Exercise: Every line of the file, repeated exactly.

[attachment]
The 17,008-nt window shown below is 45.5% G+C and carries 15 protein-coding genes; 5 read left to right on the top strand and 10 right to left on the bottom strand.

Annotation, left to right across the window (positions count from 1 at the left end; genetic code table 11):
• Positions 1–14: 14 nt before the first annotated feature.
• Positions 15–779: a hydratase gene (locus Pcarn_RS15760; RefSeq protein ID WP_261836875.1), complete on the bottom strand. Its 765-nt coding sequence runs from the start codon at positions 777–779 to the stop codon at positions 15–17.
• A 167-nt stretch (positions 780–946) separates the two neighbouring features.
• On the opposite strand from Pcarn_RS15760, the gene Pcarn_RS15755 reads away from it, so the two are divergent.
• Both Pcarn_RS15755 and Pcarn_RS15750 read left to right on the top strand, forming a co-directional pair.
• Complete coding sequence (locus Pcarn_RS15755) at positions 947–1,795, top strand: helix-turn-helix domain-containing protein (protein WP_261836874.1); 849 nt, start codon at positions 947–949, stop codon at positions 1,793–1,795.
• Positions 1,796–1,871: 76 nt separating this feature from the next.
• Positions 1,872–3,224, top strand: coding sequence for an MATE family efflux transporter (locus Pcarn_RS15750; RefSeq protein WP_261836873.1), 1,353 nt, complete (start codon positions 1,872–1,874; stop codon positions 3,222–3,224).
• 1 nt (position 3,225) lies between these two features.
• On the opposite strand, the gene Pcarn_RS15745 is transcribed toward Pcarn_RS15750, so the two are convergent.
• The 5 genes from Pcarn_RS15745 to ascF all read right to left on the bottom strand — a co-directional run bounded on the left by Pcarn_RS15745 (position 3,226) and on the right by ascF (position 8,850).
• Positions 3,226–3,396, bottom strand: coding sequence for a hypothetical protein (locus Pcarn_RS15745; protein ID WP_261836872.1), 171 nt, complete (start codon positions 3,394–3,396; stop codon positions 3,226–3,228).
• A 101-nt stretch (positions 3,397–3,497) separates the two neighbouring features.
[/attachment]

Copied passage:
The 17,008-nt window shown below is 45.5% G+C and carries 15 protein-coding genes; 5 read left to right on the top strand and 10 right to left on the bottom strand.

Annotation, left to right across the window (positions count from 1 at the left end; genetic code table 11):
• Positions 1–14: 14 nt before the first annotated feature.
• Positions 15–779: a hydratase gene (locus Pcarn_RS15760; RefSeq protein ID WP_261836875.1), complete on the bottom strand. Its 765-nt coding sequence runs from the start codon at positions 777–779 to the stop codon at positions 15–17.
• A 167-nt stretch (positions 780–946) separates the two neighbouring features.
• On the opposite strand from Pcarn_RS15760, the gene Pcarn_RS15755 reads away from it, so the two are divergent.
• Both Pcarn_RS15755 and Pcarn_RS15750 read left to right on the top strand, forming a co-directional pair.
• Complete coding sequence (locus Pcarn_RS15755) at positions 947–1,795, top strand: helix-turn-helix domain-containing protein (protein WP_261836874.1); 849 nt, start codon at positions 947–949, stop codon at positions 1,793–1,795.
• Positions 1,796–1,871: 76 nt separating this feature from the next.
• Positions 1,872–3,224, top strand: coding sequence for an MATE family efflux transporter (locus Pcarn_RS15750; RefSeq protein WP_261836873.1), 1,353 nt, complete (start codon positions 1,872–1,874; stop codon positions 3,222–3,224).
• 1 nt (position 3,225) lies between these two features.
• On the opposite strand, the gene Pcarn_RS15745 is transcribed toward Pcarn_RS15750, so the two are convergent.
• The 5 genes from Pcarn_RS15745 to ascF all read right to left on the bottom strand — a co-directional run bounded on the left by Pcarn_RS15745 (position 3,226) and on the right by ascF (position 8,850).
• Positions 3,226–3,396, bottom strand: coding sequence for a hypothetical protein (locus Pcarn_RS15745; protein ID WP_261836872.1), 171 nt, complete (start codon positions 3,394–3,396; stop codon positions 3,226–3,228).
• A 101-nt stretch (positions 3,397–3,497) separates the two neighbouring features.